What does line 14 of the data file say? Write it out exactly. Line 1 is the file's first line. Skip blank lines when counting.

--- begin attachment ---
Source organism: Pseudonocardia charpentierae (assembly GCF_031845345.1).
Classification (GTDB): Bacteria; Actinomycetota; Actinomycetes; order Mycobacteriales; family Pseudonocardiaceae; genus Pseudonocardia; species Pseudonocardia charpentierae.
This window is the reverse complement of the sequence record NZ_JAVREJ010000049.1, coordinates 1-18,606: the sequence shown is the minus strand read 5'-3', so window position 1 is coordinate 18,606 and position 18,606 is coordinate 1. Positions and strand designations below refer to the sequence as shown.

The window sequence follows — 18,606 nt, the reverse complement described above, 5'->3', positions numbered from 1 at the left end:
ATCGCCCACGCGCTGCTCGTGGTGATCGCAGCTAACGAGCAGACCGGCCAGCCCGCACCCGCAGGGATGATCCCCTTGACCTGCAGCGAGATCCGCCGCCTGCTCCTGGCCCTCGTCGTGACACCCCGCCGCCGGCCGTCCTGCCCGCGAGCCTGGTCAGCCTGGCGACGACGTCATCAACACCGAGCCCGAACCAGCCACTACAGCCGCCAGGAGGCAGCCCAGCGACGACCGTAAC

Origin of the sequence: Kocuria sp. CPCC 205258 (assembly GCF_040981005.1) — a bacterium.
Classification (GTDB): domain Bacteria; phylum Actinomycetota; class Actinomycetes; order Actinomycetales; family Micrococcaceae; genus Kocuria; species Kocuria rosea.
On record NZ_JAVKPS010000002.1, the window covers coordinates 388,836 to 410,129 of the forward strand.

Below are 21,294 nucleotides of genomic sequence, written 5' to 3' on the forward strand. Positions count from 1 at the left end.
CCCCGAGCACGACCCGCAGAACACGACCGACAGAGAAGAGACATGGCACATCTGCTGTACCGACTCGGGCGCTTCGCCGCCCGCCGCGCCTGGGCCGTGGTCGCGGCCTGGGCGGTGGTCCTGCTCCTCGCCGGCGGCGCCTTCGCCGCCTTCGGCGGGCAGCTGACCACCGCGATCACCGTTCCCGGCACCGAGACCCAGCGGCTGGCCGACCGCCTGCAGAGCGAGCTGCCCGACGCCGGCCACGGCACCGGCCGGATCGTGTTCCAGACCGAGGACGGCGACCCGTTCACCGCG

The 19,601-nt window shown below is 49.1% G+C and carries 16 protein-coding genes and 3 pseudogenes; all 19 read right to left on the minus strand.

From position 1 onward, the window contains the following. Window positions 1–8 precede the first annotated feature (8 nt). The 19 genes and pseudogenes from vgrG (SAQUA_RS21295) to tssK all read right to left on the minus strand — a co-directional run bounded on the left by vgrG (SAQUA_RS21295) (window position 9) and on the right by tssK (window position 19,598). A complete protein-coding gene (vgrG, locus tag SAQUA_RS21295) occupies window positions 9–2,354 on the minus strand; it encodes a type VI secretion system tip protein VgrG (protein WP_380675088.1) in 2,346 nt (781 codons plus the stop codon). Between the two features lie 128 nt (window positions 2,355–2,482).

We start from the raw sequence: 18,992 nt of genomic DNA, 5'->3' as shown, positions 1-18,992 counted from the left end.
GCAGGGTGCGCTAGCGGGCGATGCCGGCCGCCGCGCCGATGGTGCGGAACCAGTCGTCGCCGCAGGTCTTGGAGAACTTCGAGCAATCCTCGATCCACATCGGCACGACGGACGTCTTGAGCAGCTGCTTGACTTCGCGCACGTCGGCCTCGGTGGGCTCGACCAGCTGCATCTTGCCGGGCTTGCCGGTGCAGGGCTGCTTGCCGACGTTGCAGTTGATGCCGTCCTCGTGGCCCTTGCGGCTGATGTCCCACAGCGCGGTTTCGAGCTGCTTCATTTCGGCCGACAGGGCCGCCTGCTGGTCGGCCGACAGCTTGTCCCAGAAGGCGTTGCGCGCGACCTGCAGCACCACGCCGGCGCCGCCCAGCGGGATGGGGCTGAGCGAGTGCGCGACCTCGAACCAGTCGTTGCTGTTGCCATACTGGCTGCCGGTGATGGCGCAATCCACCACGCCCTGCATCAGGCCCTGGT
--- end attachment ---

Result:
GCAGGGTGCGCTAGCGGGCGATGCCGGCCGCCGCGCCGATGGTGCGGAACCAGTCGTCGCCGCAGGTCTTGGAGAACTTCGAGCAATCCTCGATCCACATCGGCACGACGGACGTCTTGAGCAGCTGCTTGACTTCGCGCACGTCGGCCTCGGTGGGCTCGACCAGCTGCATCTTGCCGGGCTTGCCGGTGCAGGGCTGCTTGCCGACGTTGCAGTTGATGCCGTCCTCGTGGCCCTTGCGGCTGATGTCCCACAGCGCGGTTTCGAGCTGCTTCATTTCGGCCGACAGGGCCGCCTGCTGGTCGGCCGACAGCTTGTCCCAGAAGGCGTTGCGCGCGACCTGCAGCACCACGCCGGCGCCGCCCAGCGGGATGGGGCTGAGCGAGTGCGCGACCTCGAACCAGTCGTTGCTGTTGCCATACTGGCTGCCGGTGATGGCGCAATCCACCACGCCCTGCATCAGGCCCTGGT